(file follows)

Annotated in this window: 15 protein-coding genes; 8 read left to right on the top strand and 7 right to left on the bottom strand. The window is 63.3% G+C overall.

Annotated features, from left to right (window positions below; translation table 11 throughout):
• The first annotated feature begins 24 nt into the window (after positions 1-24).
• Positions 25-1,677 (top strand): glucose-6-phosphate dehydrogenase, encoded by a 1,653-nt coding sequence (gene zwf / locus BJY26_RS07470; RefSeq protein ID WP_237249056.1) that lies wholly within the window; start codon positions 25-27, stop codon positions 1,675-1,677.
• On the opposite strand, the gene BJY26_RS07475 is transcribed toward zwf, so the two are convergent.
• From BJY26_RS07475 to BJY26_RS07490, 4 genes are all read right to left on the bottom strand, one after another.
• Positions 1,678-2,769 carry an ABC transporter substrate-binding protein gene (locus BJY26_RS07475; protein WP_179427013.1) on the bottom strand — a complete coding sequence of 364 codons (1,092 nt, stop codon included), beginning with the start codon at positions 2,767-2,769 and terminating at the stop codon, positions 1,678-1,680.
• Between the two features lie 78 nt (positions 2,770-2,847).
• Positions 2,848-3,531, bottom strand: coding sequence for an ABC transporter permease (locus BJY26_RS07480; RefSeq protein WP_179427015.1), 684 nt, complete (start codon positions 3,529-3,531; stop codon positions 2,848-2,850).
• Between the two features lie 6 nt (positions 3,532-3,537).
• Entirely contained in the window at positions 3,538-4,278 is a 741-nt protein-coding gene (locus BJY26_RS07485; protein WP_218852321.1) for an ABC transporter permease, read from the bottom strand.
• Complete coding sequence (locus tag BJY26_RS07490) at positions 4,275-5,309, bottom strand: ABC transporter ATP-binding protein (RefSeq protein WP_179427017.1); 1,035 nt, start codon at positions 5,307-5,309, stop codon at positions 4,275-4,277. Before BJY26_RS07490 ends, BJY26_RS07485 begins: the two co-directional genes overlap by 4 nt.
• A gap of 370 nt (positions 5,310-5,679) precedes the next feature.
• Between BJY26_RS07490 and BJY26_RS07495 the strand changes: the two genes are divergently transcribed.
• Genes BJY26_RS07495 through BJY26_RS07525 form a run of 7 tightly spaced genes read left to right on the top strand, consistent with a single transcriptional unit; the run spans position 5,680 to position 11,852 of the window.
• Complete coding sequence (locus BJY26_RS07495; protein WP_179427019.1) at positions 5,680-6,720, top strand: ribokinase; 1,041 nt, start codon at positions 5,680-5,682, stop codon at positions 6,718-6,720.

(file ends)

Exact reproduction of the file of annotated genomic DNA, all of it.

Annotated in this window: 15 protein-coding genes; 8 read left to right on the top strand and 7 right to left on the bottom strand. The window is 63.3% G+C overall.

Annotated features, from left to right (window positions below; translation table 11 throughout):
• The first annotated feature begins 24 nt into the window (after positions 1-24).
• Positions 25-1,677 (top strand): glucose-6-phosphate dehydrogenase, encoded by a 1,653-nt coding sequence (gene zwf / locus BJY26_RS07470; RefSeq protein ID WP_237249056.1) that lies wholly within the window; start codon positions 25-27, stop codon positions 1,675-1,677.
• On the opposite strand, the gene BJY26_RS07475 is transcribed toward zwf, so the two are convergent.
• From BJY26_RS07475 to BJY26_RS07490, 4 genes are all read right to left on the bottom strand, one after another.
• Positions 1,678-2,769 carry an ABC transporter substrate-binding protein gene (locus BJY26_RS07475; protein WP_179427013.1) on the bottom strand — a complete coding sequence of 364 codons (1,092 nt, stop codon included), beginning with the start codon at positions 2,767-2,769 and terminating at the stop codon, positions 1,678-1,680.
• Between the two features lie 78 nt (positions 2,770-2,847).
• Positions 2,848-3,531, bottom strand: coding sequence for an ABC transporter permease (locus BJY26_RS07480; RefSeq protein WP_179427015.1), 684 nt, complete (start codon positions 3,529-3,531; stop codon positions 2,848-2,850).
• Between the two features lie 6 nt (positions 3,532-3,537).
• Entirely contained in the window at positions 3,538-4,278 is a 741-nt protein-coding gene (locus BJY26_RS07485; protein WP_218852321.1) for an ABC transporter permease, read from the bottom strand.
• Complete coding sequence (locus tag BJY26_RS07490) at positions 4,275-5,309, bottom strand: ABC transporter ATP-binding protein (RefSeq protein WP_179427017.1); 1,035 nt, start codon at positions 5,307-5,309, stop codon at positions 4,275-4,277. Before BJY26_RS07490 ends, BJY26_RS07485 begins: the two co-directional genes overlap by 4 nt.
• A gap of 370 nt (positions 5,310-5,679) precedes the next feature.
• Between BJY26_RS07490 and BJY26_RS07495 the strand changes: the two genes are divergently transcribed.
• Genes BJY26_RS07495 through BJY26_RS07525 form a run of 7 tightly spaced genes read left to right on the top strand, consistent with a single transcriptional unit; the run spans position 5,680 to position 11,852 of the window.
• Complete coding sequence (locus BJY26_RS07495; protein WP_179427019.1) at positions 5,680-6,720, top strand: ribokinase; 1,041 nt, start codon at positions 5,680-5,682, stop codon at positions 6,718-6,720.